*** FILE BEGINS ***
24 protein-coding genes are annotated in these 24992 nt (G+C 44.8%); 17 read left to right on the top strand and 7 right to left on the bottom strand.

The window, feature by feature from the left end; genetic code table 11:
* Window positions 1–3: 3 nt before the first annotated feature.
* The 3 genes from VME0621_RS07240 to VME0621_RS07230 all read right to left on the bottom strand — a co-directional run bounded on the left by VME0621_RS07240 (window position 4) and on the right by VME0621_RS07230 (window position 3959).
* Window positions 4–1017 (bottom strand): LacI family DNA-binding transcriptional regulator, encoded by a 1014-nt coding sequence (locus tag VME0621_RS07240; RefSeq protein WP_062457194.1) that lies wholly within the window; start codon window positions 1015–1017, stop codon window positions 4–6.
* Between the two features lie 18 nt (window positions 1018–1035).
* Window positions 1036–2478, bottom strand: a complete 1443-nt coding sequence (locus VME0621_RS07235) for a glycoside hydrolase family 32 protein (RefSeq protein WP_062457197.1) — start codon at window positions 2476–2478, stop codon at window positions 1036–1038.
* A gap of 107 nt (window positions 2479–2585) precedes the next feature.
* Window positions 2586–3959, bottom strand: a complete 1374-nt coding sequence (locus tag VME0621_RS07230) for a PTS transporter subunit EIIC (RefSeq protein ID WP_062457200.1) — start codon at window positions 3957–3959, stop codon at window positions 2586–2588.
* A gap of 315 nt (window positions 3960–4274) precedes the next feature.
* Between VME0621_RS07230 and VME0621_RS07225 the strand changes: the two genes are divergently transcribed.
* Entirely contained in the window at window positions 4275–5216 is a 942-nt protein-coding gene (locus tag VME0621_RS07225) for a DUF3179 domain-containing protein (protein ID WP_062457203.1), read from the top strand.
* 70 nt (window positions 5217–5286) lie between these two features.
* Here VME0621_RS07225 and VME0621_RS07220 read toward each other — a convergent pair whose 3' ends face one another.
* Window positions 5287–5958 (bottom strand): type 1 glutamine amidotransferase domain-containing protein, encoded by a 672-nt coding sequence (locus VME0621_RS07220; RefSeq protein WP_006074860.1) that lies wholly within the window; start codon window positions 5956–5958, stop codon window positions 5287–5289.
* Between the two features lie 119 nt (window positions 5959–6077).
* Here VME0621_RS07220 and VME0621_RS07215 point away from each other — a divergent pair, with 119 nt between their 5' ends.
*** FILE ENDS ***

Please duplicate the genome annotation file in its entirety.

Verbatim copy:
24 protein-coding genes are annotated in these 24992 nt (G+C 44.8%); 17 read left to right on the top strand and 7 right to left on the bottom strand.

The window, feature by feature from the left end; genetic code table 11:
* Window positions 1–3: 3 nt before the first annotated feature.
* The 3 genes from VME0621_RS07240 to VME0621_RS07230 all read right to left on the bottom strand — a co-directional run bounded on the left by VME0621_RS07240 (window position 4) and on the right by VME0621_RS07230 (window position 3959).
* Window positions 4–1017 (bottom strand): LacI family DNA-binding transcriptional regulator, encoded by a 1014-nt coding sequence (locus tag VME0621_RS07240; RefSeq protein WP_062457194.1) that lies wholly within the window; start codon window positions 1015–1017, stop codon window positions 4–6.
* Between the two features lie 18 nt (window positions 1018–1035).
* Window positions 1036–2478, bottom strand: a complete 1443-nt coding sequence (locus VME0621_RS07235) for a glycoside hydrolase family 32 protein (RefSeq protein WP_062457197.1) — start codon at window positions 2476–2478, stop codon at window positions 1036–1038.
* A gap of 107 nt (window positions 2479–2585) precedes the next feature.
* Window positions 2586–3959, bottom strand: a complete 1374-nt coding sequence (locus tag VME0621_RS07230) for a PTS transporter subunit EIIC (RefSeq protein ID WP_062457200.1) — start codon at window positions 3957–3959, stop codon at window positions 2586–2588.
* A gap of 315 nt (window positions 3960–4274) precedes the next feature.
* Between VME0621_RS07230 and VME0621_RS07225 the strand changes: the two genes are divergently transcribed.
* Entirely contained in the window at window positions 4275–5216 is a 942-nt protein-coding gene (locus tag VME0621_RS07225) for a DUF3179 domain-containing protein (protein ID WP_062457203.1), read from the top strand.
* 70 nt (window positions 5217–5286) lie between these two features.
* Here VME0621_RS07225 and VME0621_RS07220 read toward each other — a convergent pair whose 3' ends face one another.
* Window positions 5287–5958 (bottom strand): type 1 glutamine amidotransferase domain-containing protein, encoded by a 672-nt coding sequence (locus VME0621_RS07220; RefSeq protein WP_006074860.1) that lies wholly within the window; start codon window positions 5956–5958, stop codon window positions 5287–5289.
* Between the two features lie 119 nt (window positions 5959–6077).
* Here VME0621_RS07220 and VME0621_RS07215 point away from each other — a divergent pair, with 119 nt between their 5' ends.